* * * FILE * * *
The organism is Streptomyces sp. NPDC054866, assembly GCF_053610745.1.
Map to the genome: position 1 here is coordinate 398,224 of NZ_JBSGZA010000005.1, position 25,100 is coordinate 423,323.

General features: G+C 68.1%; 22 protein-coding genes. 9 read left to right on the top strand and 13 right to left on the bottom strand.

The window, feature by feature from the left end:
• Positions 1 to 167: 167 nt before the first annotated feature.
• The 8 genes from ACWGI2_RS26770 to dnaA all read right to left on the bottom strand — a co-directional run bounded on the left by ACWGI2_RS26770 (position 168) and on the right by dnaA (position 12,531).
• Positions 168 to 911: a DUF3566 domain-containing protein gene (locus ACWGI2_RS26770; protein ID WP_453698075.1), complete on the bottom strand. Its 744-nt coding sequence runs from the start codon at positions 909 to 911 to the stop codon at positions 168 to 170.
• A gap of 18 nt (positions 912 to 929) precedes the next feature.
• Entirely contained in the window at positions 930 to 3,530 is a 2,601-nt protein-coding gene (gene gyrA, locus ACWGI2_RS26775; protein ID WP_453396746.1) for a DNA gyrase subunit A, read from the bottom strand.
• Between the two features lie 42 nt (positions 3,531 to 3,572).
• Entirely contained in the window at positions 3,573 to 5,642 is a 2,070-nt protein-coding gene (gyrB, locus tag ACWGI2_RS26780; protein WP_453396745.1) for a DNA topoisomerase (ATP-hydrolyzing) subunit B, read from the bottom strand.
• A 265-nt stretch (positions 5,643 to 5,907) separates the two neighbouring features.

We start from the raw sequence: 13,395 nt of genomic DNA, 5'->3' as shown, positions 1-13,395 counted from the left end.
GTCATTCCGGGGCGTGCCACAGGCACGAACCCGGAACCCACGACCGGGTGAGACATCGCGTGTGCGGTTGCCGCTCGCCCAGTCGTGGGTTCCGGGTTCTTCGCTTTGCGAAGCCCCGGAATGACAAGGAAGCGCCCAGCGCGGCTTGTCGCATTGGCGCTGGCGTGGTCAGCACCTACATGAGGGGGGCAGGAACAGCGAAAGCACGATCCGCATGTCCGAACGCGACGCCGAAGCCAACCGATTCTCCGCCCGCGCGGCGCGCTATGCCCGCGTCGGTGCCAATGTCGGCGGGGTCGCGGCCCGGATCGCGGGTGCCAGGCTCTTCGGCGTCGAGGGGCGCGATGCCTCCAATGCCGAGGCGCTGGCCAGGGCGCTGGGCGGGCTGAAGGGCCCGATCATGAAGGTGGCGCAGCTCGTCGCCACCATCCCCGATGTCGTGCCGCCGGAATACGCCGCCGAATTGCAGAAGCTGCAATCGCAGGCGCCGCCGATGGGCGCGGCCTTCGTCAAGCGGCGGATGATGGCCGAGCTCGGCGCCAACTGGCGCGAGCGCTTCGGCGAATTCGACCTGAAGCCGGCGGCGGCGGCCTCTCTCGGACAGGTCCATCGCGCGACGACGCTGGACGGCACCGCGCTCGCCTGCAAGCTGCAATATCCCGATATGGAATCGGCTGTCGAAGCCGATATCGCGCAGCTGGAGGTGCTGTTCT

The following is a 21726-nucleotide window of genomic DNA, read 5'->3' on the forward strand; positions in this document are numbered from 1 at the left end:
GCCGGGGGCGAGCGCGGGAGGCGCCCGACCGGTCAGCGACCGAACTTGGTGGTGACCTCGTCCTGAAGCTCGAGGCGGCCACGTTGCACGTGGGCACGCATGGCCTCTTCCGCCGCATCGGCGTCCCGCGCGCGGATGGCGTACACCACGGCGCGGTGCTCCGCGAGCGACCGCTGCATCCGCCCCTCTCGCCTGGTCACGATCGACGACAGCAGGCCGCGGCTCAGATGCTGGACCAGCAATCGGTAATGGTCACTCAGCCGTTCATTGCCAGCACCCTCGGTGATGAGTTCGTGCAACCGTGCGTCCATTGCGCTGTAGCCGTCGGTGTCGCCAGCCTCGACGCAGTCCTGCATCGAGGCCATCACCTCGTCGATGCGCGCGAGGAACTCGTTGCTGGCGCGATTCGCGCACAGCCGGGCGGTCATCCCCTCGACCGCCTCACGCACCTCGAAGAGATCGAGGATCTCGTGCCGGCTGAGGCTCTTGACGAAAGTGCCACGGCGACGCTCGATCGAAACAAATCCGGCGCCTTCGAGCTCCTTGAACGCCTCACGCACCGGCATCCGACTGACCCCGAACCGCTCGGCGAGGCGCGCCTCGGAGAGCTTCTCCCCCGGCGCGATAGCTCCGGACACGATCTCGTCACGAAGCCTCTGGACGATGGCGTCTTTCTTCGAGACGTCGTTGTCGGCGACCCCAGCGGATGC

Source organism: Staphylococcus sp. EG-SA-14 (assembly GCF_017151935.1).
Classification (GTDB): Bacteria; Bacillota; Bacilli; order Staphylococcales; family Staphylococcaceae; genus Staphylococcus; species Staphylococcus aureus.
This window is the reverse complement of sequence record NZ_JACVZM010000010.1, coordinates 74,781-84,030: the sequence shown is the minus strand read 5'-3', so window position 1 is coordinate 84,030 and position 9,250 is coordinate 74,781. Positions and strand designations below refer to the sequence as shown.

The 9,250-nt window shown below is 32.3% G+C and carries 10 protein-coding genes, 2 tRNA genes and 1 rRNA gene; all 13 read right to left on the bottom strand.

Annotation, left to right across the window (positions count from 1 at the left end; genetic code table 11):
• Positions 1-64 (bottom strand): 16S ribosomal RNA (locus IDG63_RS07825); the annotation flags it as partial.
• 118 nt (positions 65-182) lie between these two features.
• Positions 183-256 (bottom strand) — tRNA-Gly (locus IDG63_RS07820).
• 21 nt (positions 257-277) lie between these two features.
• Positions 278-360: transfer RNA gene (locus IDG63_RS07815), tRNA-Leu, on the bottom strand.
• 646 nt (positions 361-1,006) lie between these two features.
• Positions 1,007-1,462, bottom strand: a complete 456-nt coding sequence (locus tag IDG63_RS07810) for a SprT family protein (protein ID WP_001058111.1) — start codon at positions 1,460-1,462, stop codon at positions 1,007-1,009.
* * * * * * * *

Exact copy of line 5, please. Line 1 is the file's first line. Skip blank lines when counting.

• Positions 1 to 167: 167 nt before the first annotated feature.